© Copyright DCD Productions
- Having your manuscript professionally edited is not an inexpensive proposition, so
make the most of the opportunity. Below are a few things to help make the experience
more pleasurable and productive for all parties concerned.
- Formatting your manuscript for submission to me:
- 1” border all around
- 12pt Times New Roman type font.
- Double spaced
- No extra space before or after paragraphs
- Initial line indent .5
- Header: (L) Author’s Name (C)Book Title (R)Page Number
- Cover page:
- Legal Name, Address, email, phone
- Genre, word count
- There should also be a place for submitted to: For now, put my name in there. Change
for each house submission.
- Author Name
- Agent Name and contact information if appropriate
- Hard page break between chapters
- New Chapters begin ½ way down page
- Each publisher will have their own preferences for how they want a manuscript formatted
for their particular house. What I listed above is what I use and is a good generic
to use in the event that a publisher does not have published guidelines.
- Never submit anything that you have not spell checked. Period.
- That said, keep in mind that spell check is your best friend … but you still need
to watch her like a hawk. To, too, and two all pass spell check… but have very different
meanings. There are several examples like this in the English language.
- We all have unique ways of expressing ourselves; however, be careful to not let a
favorite phrase or word become overused in your manuscript.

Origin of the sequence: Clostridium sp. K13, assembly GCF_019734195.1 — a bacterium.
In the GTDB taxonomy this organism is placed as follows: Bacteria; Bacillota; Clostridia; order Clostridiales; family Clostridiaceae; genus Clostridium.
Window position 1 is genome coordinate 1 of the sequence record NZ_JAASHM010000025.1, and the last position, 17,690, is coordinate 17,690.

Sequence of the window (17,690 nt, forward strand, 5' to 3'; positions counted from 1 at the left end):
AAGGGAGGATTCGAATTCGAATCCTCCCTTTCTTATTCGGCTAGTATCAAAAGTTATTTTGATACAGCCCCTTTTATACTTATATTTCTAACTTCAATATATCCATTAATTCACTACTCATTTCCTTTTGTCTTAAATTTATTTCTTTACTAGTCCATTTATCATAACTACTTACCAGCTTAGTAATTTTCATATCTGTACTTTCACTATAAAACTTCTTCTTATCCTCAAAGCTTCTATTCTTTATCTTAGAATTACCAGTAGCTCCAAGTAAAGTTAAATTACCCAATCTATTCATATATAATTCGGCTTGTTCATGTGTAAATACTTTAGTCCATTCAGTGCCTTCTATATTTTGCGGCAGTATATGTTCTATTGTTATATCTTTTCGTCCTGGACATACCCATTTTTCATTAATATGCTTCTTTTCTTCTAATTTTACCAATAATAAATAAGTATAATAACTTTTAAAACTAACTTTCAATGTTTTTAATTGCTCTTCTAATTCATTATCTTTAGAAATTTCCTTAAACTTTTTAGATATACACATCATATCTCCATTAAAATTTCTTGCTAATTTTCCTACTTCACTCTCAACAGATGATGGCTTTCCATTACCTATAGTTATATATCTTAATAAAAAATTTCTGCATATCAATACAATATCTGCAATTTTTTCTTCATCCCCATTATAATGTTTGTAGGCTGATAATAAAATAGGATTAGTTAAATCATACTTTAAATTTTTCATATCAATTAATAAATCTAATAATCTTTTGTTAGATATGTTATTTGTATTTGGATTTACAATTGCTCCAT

- Have non-professional ‘readers’ (aka friends) review your manuscript before submitting
to any professional editor and certainly before going to a publisher. They will
be able to give you great insight and hopefully find obvious mistakes. One of the
main things you will gain from them is ‘does this make sense/can it be followed’.
Many times we do mental shorthand with our stories. WE know what a sentence is
supposed to say. WE know where the story is supposed to go. And so when we read
we see what we think we’ve written. Unfortunately, sometimes what we know in our
mind does not make it onto the actual page and the reader is left wondering what
- Regarding readers. Be careful to not let them overwrite your own voice. They are
there to give you feedback and be extra sets of eyes, but ultimately, this is your
creation and must be yours, not theirs.
- Don’t take edits and feedback personally. Anyone editing your manuscript is there
for one reason only. To help you create the best book that you possibly can and
to help you in your journey to being published.
- Know when to hold ‘em. Know when to fold ‘em. When dealing with a freelance editor
you are free to take or leave our recommendations. When dealing with a publishing
house editor, you need to know when to pick your battles. If it’s something that
is crucial to your story and vision that it be there, be willing to say so. If it’s
small stuff regarding their style of books that they are working with you to achieve…
be flexible. They want your book to be a success as much as you do.
- Never contact a publisher until your manuscript is complete and ready to present.
Even better, have several more as backups so that if they say, “we like your style
but THIS manuscript isn’t right for our house… what else do you have?”…. you can
pitch them several other great things they might jump on.